The Magazine

The Media’s Double Standard

Some hate crimes are less hateful than others.

Aug 19, 2013, Vol. 18, No. 46 • By MARK HEMINGWAY
Widget tooltip
Audio version Single Page Print Larger Text Smaller Text Alerts

On August 15, 2012, at 10:46 a.m.—one year ago this week—Floyd Lee Corkins entered the lobby of the Family Research Council in Washington, D.C. He was carrying a backpack that contained 15 Chick-fil-A -sandwiches, a Sig Sauer 9mm pistol, and 100 rounds of ammunition. Corkins has since pleaded guilty and is awaiting sentencing for the crimes he proceeded to commit. He’s set to spend decades in a prison cell and fade into obscurity. 

Leo Johnson at the entrance to the Family Research Council in Washington, D.C.

Leo Johnson at the entrance to the Family Research Council in Washington, D.C.

the weekly standard / isabel kret

But Leo Johnson deserves to be remembered for his heroism that day. The building manager for the Family Research Council was manning the front desk that morning and let Corkins enter the building under the pretense he was a new intern. The video of what happened after that is remarkable. 

After Corkins takes a suspiciously long time rummaging through his bag to produce identification, Johnson cannily stands up and walks around the desk to get a closer look at what Corkins is doing. Corkins bolts upright, gun in hand. Without the slightest hesitation, Johnson rushes Corkins, who fires twice. A bullet shatters Johnson’s left forearm. “And I just couldn’t hear anything, my arm just kind of blew back. So at that point I was thinking: ‘I have to get this gun,’ ” Johnson told The Weekly Standard. “That was my sole focus—I have to get this gun—this guy’s gonna kill me and kill everybody here.”

From there, Johnson somehow manages to push Corkins across the lobby and pin him against the wall with his bad arm. “I just started punching him as hard as I could, until I could feel his grip loosen,” recalled Johnson. Eventually he takes the gun from Corkins with his wounded arm. Before long, Corkins is subdued on the ground. Corkins now admits that it was his intention to shoot everyone in the building. There’s no question Johnson saved a lot of lives. 

Still, Johnson has been living with the consequences of that day ever since. “I had to have surgery right away to clear all of that shattered bone and remove the bullet fragments. Maybe about a week or so after that I developed blood clots in my right lung—five blood clots. So I had to go back in the hospital. I got put on blood-thinner so I was in about seven days. After a couple months of therapy there was about four inches of bone that didn’t grow back so I had to have another surgery to remove about four inches of bone from my pelvis and have it put into my arm,” he said. “This whole ordeal, it was tough on my family. My mom is 73 and she has health issues. My grandma is 103—she just turned 103. And I’m their primary caretaker, so it’s been hard for me to get back on my feet and also take care of them so that they’re okay.”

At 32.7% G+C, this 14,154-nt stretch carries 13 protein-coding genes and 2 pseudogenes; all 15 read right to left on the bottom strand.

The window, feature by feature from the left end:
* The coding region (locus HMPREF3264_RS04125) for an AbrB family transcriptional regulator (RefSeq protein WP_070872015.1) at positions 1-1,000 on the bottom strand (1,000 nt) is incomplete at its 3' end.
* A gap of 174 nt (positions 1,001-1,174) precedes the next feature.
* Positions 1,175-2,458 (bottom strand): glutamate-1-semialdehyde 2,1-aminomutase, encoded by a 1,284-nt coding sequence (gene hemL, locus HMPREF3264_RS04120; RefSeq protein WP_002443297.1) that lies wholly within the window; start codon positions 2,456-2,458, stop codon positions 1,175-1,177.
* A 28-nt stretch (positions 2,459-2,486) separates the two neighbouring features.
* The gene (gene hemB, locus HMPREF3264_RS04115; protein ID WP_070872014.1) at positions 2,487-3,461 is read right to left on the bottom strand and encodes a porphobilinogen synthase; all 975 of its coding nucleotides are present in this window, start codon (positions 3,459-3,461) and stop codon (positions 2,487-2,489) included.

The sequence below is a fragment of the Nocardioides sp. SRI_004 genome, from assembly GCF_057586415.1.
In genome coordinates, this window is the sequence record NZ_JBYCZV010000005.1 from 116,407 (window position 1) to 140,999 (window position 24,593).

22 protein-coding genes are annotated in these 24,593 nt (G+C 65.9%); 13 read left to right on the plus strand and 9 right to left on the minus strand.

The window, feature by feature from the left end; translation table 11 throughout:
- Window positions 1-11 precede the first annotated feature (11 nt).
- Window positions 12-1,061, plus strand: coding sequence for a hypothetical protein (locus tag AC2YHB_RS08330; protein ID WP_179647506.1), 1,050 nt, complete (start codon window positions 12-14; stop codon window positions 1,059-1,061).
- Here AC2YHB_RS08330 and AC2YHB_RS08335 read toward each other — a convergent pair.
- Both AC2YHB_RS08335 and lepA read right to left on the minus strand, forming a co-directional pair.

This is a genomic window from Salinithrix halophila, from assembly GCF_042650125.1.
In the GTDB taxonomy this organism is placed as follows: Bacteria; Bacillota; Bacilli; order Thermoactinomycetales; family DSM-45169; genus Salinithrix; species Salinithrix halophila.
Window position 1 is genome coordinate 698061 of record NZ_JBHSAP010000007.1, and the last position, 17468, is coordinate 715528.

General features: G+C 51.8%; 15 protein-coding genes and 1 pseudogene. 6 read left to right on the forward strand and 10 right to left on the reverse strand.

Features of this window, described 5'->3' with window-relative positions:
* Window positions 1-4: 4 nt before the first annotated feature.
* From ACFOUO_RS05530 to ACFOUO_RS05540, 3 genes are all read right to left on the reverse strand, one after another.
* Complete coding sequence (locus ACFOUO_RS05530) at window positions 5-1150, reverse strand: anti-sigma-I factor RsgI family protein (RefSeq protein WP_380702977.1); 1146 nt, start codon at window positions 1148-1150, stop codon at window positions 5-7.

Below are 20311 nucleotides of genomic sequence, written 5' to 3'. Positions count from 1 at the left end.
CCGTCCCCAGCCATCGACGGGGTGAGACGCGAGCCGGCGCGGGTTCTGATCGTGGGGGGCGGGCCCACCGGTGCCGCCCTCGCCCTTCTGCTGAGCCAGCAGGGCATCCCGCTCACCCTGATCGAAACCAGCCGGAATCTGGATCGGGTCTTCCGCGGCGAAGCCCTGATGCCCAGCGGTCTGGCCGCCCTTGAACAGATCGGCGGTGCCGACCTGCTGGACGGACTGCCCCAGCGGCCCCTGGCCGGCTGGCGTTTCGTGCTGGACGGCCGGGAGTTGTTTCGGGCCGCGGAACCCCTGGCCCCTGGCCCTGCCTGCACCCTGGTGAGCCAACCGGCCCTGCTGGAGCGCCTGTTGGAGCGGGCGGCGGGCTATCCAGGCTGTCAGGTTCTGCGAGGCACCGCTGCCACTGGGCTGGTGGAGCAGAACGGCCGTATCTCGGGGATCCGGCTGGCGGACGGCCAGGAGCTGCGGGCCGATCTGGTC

In spite of the trauma, Johnson seems remarkably at peace and said he’s never even lost sleep over what happened. “Other than getting shot, obviously, I wouldn’t change a thing. I think God put me in that position to be there. Had [Corkins] not gained entrance here, he would’ve gone somewhere else and maybe carried out his plan,” said Johnson, noting that the Family Research Council was just one of a number of targets Corkins selected. “God put me there. He protected me. He gave me the strength to do what I needed to do.” 

There’s a lot that should be said about Johnson’s heroism, starting with the fact that it hasn’t been widely recognized. Over the last few years, thanks to events such as the Gabrielle Giffords shooting and the George Zimmerman trial, the media have been subjecting us all to a constant and unavoidable national debate about the nexus of politics and violence. This has been unusually perplexing because the media persist in having this debate even when no connection between politics and violence exists. 

The Family Research Council shooting is one of the few inarguable examples of politically motivated violence in recent years, yet looking back a year later, the incident has garnered comparatively little attention. Corkins openly admits he selected the Family Research Council because the Christian organization is one of  

the leading opponents of gay marriage in the country. He had Chick-fil-A sandwiches in his backpack because the CEO of the fast-food chain was under fire for publicly supporting a biblical definition of marriage. Corkins said he planned to “smother Chick-fil-A sandwiches in [the] faces” of his victims as a political statement. And in case that didn’t make his motivations transparent, right before Corkins shot Leo Johnson, he told him, “I don’t like your politics.” 

Recent Blog Posts

The Weekly Standard Archives

Browse 19 Years of the Weekly Standard

Old covers